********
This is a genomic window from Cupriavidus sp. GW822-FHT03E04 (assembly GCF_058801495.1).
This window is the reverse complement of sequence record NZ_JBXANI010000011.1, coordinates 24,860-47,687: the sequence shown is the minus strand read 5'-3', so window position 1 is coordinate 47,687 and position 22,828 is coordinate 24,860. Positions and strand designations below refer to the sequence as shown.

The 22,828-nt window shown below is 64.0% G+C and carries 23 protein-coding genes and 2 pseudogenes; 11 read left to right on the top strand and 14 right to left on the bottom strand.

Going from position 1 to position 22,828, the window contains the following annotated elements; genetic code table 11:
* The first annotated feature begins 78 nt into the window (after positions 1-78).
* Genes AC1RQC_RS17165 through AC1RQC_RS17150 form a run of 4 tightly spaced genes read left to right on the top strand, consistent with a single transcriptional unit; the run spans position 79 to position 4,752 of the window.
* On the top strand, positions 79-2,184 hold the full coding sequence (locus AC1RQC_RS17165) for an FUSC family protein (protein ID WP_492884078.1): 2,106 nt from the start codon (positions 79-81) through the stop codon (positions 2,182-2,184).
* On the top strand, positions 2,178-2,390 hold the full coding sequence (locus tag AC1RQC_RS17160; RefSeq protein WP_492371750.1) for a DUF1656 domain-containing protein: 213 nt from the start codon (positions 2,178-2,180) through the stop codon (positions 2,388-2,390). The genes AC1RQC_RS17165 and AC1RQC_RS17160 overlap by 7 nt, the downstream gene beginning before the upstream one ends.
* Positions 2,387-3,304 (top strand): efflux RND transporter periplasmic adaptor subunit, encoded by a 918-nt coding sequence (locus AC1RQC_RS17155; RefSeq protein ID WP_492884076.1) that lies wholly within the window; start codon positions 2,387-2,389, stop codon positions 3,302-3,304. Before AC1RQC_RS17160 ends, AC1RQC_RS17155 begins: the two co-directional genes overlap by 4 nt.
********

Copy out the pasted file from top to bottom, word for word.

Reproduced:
This is a genomic window from Cupriavidus sp. GW822-FHT03E04 (assembly GCF_058801495.1).
This window is the reverse complement of sequence record NZ_JBXANI010000011.1, coordinates 24,860-47,687: the sequence shown is the minus strand read 5'-3', so window position 1 is coordinate 47,687 and position 22,828 is coordinate 24,860. Positions and strand designations below refer to the sequence as shown.

The 22,828-nt window shown below is 64.0% G+C and carries 23 protein-coding genes and 2 pseudogenes; 11 read left to right on the top strand and 14 right to left on the bottom strand.

Going from position 1 to position 22,828, the window contains the following annotated elements; genetic code table 11:
* The first annotated feature begins 78 nt into the window (after positions 1-78).
* Genes AC1RQC_RS17165 through AC1RQC_RS17150 form a run of 4 tightly spaced genes read left to right on the top strand, consistent with a single transcriptional unit; the run spans position 79 to position 4,752 of the window.
* On the top strand, positions 79-2,184 hold the full coding sequence (locus AC1RQC_RS17165) for an FUSC family protein (protein ID WP_492884078.1): 2,106 nt from the start codon (positions 79-81) through the stop codon (positions 2,182-2,184).
* On the top strand, positions 2,178-2,390 hold the full coding sequence (locus tag AC1RQC_RS17160; RefSeq protein WP_492371750.1) for a DUF1656 domain-containing protein: 213 nt from the start codon (positions 2,178-2,180) through the stop codon (positions 2,388-2,390). The genes AC1RQC_RS17165 and AC1RQC_RS17160 overlap by 7 nt, the downstream gene beginning before the upstream one ends.
* Positions 2,387-3,304 (top strand): efflux RND transporter periplasmic adaptor subunit, encoded by a 918-nt coding sequence (locus AC1RQC_RS17155; RefSeq protein ID WP_492884076.1) that lies wholly within the window; start codon positions 2,387-2,389, stop codon positions 3,302-3,304. Before AC1RQC_RS17160 ends, AC1RQC_RS17155 begins: the two co-directional genes overlap by 4 nt.